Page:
President Barack Obama’s health secretary has called companies and other organizations, seeking financial contributions to help promote the 2010 health-care law that takes full effect next year.
Health and Human Services Secretary Kathleen Sebelius has telephoned executives to discuss the Affordable Care Act and emphasize the importance of promoting it, said Jason Young, an HHS spokesman, who wouldn’t name the companies. Sebelius hasn’t directly solicited companies she regulates, such as insurers, hospitals or drugmakers, Young said by phone yesterday.
The White House has increased efforts to publicize the law as the Oct. 1 debut of health-insurance exchanges approaches. A recent poll showed 42 percent of Americans weren’t even sure the law was still in effect. Sebelius is using her authority to raise money for a independent nonprofit group called Enroll America that is promoting the health law.
“In general, what she says is that Enroll America and other groups like them are doing important work at an important time helping all of us get ready for open enrollment,” Young said in a telephone interview. “If it’s a regulated entity, we generally stop there. If it’s one of these other outside groups or people, then we ask them to please support good work.”
Enroll America is a coalition assembled in 2011 by Ron Pollack, the chief executive officer of Families USA, a consumer advocacy group based in Washington, to promote the health law and help people sign up for its programs. Its board includes executives from Kaiser Permanente, an Oakland, California-based nonprofit hospital and insurance company, drugmaker Teva Pharmaceutical Industries Ltd. (TEVA) and the chief executive officer of the American Hospital Association.
The calls to executives began about March 23 and are continuing, Young said. Sebelius’ activities were reported earlier by the Washington Post.
Organizations that have been asked for money include patient advocacy groups, individual health-care providers such as doctors and nurses, churches and “companies not regulated by HHS,” Young said. He didn’t name any of the groups.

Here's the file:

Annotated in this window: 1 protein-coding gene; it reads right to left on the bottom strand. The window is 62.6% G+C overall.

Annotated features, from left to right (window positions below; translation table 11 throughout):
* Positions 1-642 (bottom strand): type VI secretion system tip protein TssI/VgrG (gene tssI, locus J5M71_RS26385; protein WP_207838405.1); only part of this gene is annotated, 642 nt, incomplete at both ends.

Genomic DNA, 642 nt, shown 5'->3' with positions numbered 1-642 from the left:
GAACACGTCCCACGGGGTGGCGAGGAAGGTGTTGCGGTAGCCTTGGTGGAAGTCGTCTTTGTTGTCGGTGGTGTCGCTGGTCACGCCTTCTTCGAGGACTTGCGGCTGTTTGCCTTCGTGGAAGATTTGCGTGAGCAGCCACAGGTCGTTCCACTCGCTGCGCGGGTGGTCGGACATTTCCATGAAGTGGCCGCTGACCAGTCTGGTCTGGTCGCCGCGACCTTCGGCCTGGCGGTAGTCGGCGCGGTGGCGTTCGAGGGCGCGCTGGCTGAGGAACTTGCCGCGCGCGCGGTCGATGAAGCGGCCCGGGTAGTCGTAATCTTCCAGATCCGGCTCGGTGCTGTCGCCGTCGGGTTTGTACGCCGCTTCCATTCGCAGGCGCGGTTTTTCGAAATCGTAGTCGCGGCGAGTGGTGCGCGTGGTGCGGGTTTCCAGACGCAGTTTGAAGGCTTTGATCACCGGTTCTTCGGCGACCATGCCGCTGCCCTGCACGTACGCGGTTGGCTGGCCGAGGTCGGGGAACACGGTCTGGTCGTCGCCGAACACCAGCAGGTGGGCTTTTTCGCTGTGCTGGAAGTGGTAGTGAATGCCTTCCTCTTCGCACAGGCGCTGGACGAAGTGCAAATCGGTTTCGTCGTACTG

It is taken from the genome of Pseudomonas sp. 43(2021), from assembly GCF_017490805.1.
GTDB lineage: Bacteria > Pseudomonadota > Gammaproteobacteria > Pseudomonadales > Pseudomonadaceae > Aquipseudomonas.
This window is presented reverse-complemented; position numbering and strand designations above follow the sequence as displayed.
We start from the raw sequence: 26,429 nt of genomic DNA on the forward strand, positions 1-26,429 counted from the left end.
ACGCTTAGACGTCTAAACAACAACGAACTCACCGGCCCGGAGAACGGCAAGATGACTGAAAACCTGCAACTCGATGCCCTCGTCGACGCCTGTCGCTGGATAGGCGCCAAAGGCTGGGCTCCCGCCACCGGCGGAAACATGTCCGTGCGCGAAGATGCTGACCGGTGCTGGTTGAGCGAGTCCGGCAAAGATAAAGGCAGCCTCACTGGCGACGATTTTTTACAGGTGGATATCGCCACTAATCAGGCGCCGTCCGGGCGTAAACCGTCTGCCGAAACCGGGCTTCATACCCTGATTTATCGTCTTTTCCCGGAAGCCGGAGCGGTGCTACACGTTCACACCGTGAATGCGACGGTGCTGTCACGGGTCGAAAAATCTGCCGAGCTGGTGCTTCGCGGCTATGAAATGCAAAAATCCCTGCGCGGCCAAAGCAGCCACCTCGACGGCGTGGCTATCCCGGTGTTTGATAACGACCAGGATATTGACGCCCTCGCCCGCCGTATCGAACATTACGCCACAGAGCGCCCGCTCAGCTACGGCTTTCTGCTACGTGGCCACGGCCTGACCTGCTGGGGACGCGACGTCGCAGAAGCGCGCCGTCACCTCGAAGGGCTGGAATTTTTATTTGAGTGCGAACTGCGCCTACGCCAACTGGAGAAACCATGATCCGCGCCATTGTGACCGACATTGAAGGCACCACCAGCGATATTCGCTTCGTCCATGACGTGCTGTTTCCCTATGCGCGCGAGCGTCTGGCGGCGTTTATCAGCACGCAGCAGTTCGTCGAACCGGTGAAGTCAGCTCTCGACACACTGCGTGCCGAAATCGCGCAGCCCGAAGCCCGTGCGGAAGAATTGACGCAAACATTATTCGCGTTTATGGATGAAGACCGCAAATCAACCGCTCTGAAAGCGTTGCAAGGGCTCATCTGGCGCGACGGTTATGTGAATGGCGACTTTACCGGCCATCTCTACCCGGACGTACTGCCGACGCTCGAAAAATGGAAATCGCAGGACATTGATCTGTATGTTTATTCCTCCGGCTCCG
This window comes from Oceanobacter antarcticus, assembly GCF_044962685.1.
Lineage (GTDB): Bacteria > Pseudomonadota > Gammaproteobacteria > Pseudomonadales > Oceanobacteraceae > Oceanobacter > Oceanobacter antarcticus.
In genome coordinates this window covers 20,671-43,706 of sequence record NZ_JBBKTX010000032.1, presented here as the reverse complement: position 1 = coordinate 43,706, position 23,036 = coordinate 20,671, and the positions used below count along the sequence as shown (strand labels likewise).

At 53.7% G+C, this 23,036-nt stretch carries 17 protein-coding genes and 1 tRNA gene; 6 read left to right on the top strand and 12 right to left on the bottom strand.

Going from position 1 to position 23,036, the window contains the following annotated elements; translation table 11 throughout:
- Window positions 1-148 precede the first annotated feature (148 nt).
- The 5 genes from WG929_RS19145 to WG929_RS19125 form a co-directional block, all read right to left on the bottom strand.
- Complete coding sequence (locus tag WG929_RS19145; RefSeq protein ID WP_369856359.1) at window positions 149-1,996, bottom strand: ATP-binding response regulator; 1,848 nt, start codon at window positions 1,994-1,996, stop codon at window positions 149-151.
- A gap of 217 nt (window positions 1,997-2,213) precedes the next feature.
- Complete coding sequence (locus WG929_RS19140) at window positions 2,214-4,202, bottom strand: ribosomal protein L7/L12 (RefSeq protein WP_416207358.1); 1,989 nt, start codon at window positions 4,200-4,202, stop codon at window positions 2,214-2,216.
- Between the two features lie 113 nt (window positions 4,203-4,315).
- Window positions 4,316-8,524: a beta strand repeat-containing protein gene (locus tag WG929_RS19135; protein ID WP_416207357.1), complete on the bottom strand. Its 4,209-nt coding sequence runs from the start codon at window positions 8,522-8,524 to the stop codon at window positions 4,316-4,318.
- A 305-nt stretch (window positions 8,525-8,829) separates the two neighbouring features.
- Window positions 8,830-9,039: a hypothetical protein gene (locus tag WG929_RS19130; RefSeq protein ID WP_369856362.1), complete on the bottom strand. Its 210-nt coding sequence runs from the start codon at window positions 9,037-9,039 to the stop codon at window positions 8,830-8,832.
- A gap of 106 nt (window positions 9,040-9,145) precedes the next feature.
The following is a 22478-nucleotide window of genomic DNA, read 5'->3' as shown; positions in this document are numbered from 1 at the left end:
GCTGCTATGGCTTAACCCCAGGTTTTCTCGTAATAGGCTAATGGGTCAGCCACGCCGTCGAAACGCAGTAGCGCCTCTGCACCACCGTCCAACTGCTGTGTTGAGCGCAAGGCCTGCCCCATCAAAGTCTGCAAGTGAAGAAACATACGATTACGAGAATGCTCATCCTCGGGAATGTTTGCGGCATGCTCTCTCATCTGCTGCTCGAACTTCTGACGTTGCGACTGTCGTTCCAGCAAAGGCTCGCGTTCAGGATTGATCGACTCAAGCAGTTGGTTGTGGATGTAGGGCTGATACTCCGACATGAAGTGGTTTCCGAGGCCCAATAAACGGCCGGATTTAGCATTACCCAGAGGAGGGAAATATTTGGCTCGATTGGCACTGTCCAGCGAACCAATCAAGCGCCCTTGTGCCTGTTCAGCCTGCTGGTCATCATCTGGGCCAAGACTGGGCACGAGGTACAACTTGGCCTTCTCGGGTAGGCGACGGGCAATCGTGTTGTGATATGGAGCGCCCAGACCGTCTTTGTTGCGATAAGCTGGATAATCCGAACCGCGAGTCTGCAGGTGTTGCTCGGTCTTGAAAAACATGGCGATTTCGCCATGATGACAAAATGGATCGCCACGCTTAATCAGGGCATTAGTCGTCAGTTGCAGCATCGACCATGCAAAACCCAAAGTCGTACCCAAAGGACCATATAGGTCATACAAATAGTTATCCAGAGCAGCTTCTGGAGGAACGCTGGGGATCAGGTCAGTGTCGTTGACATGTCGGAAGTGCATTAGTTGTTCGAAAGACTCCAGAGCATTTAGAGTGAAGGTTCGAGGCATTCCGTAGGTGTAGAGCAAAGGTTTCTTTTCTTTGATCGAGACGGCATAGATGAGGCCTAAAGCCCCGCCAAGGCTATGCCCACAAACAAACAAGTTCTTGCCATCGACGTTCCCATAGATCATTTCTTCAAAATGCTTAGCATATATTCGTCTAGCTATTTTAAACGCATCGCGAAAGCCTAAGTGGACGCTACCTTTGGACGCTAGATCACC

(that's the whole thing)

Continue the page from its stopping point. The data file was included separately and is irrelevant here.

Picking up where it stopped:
Senator Orrin Hatch of Utah, the senior Republican on the Senate Finance Committee with jurisdiction over many HHS programs, said he would question Sebelius about her fundraising.
“Moving forward, I will be seeking information from the administration about these actions to help better understand whether there are conflicts of interest and if it violated federal law,” Hatch said in a statement.
Young said he has confidence that Sebelius sought advice from department lawyers before beginning the fundraising.
Enroll America’s executive director, Anne Filipic, described the effort to promote the law as a partnership among government, for-profit companies and nonprofit organizations.
“We all have a lot of work to do between now and the marketplace opening in October,” Filipic said in an e-mail, using the Obama administration’s term for exchanges. “Secretary Sebelius recognizes how important the work Enroll America is doing and we’re thrilled to be working with her.”
Filipic is a former White House aide who was installed as Enroll America’s leader in January, to direct efforts to make sure uninsured people are aware of new coverage options under the health law.
The law is projected by 2017 to expand medical coverage to about 27 million people who currently lack it, primarily by offering subsidies to buy insurance and by expanding the joint state-federal Medicaid program for the poor.
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